Henry I. Miller, a physician and a Fellow at the Hoover Institute who established and headed the Office of Bio-Technology in the FDA from 1997 to 1994, is the attack-dog for the radical right, and his Post review is every bit as tiresome, sophomoric, and polemical as he unjustly claims Chris Mooney is being in his book.

In fact, the review fits the mold of argumentation that Mooney shows is common to much right-wing Republican rhetoric. Mooney's fundamental integrity is questioned, the evidence for which turns out to be the central thesis of his book, to wit, that though the left is not without sin in attempting to use and thereby abusing science, what has happened on the right, in the body of the Republican Party is something wholly other.
But Mooney's denials that there have been equivalent misdemeanors by the political left are wholly unconvincing. Like many critics of the Bush administration, he seems to have experienced an overnight epiphany about the importance of defensible science policy, and this raises doubt about his sincerity.
First, what Chris Mooney elucidates in his book are hardly misdemeanors, and second, after admitting exactly such minor criticisms of the Bush administration, Dr. Miller asserts that both President Clinton and Vice-President Gore were manic manipulators of the field of science in pursuit of their political goals:
Never has American government been burdened with such politically motivated, anti-science, anti-technology, anti-business, anti-social eco-babble as during the Clinton-Gore years.
In defense of that fulsome indictment, Miller offers no names, no examples, no specific incidents. Granted, this is a short review, but where, pray tell, if America suffered through eight years of such felonious folly, is the book about the "Democrat War On Science?"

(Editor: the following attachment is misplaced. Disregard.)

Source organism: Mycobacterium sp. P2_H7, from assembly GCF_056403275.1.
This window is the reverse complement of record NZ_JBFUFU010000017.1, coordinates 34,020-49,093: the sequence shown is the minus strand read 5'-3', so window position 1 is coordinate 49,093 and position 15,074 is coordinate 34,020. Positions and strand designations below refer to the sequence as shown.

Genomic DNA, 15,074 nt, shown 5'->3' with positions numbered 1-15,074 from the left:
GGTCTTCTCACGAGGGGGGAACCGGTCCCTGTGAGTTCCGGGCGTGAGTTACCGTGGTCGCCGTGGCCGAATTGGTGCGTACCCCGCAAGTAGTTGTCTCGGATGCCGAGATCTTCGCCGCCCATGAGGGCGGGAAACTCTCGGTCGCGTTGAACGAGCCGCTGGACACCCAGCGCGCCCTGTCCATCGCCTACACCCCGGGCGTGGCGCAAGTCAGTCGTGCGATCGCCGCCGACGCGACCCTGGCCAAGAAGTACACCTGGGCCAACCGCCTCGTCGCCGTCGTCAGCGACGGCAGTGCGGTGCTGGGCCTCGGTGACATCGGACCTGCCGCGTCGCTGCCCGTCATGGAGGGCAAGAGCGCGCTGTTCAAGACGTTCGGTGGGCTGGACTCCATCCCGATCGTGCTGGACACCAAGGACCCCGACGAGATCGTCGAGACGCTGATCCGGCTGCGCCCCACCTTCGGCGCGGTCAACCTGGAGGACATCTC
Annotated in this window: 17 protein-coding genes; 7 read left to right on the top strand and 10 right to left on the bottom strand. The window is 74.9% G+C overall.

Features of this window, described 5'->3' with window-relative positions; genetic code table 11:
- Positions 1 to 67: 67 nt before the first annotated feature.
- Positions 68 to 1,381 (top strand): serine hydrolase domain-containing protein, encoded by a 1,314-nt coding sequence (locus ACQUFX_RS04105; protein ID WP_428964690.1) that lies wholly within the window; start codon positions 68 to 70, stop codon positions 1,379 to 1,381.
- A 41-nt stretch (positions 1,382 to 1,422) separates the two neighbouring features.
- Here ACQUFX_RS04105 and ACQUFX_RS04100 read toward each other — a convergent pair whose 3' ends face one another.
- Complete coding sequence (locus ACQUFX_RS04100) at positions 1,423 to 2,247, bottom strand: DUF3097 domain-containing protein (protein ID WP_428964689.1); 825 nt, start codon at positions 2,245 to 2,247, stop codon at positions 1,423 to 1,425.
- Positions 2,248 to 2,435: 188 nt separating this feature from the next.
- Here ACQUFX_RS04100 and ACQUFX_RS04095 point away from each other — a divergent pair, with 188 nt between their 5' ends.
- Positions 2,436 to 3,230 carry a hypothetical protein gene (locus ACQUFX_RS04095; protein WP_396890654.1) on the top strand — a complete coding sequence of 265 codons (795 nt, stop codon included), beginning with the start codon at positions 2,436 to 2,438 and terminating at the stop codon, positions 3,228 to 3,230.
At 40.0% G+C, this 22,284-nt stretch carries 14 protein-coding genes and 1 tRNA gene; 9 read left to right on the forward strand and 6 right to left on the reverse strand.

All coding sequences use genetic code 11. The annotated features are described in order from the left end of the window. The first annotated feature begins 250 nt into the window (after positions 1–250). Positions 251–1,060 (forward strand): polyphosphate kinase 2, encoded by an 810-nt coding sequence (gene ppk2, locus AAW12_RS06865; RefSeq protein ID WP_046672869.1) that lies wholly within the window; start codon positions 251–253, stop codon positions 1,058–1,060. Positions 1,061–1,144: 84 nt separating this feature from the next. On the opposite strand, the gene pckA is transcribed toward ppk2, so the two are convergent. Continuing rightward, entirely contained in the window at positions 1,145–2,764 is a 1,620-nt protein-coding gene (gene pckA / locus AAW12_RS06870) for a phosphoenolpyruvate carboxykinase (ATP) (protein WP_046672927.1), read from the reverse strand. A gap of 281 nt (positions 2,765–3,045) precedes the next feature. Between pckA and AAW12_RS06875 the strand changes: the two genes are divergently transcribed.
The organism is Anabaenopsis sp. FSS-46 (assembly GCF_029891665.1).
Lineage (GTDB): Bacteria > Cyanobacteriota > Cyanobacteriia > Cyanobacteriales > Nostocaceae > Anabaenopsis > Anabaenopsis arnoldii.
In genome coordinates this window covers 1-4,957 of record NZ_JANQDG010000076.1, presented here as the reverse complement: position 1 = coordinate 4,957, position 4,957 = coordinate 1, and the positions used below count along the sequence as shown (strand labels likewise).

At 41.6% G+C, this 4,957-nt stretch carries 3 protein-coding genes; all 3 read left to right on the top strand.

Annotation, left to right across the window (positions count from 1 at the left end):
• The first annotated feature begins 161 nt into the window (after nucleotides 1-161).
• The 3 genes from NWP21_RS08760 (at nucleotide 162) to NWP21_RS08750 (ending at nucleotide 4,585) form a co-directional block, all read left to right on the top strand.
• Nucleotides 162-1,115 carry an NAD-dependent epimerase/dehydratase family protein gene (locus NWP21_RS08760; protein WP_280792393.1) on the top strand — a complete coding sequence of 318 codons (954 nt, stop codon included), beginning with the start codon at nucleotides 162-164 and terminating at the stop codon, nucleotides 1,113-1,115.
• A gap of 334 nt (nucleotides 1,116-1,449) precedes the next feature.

Oh, and just in case you're overly impressed by that M.D and "Fellow" after Mr. Miller's name, here's an interesting discussion from The National Review online, circa June, 2004, about Al Gore's sanity, which I found genuinely revelatory:
It is now clear that Al Gore is insane," John Podhoretz wrote in his New York Post column last week, after Gore's recent anti-Bush administration tirades. "I don't mean that his policy ideas are insane, though many of them are. I mean that based on his behavior, conduct, mien and tone over the past two days, there is every reason to believe that Albert Gore Jr., desperately needs help. I think he needs medication, and I think that if he is already on medication, his doctors need to adjust it or change it entirely."

John is not a physician, but he's half right. Al Gore appears to suffer from Narcissistic Personality Disorder, which is not treatable with medications.

Consider the diagnostic criteria for this malady:

"A pervasive pattern of grandiosity (in fantasy or behavior), need for admiration, and lack of empathy, beginning by early adulthood and present in a variety of contexts," as indicated by the following:

"a grandiose sense of self-importance (e.g., exaggerates achievements and talents, expects to be recognized as superior without commensurate achievements)." Gore demonstrated his grandiosity repeatedly. Who can forget his notorious claim that he had been responsible for creating the Internet?
Ah, the precision of science and medicine; actually that screed fails as art, as writing, and most of it fails as fact.

We're not the only bloggers excited about this book; here's Amanda at Pandagon, Kevin Drum Henry at Crooked Timber.

Worth looking at, the webpage for the book, and here it is at Amazon.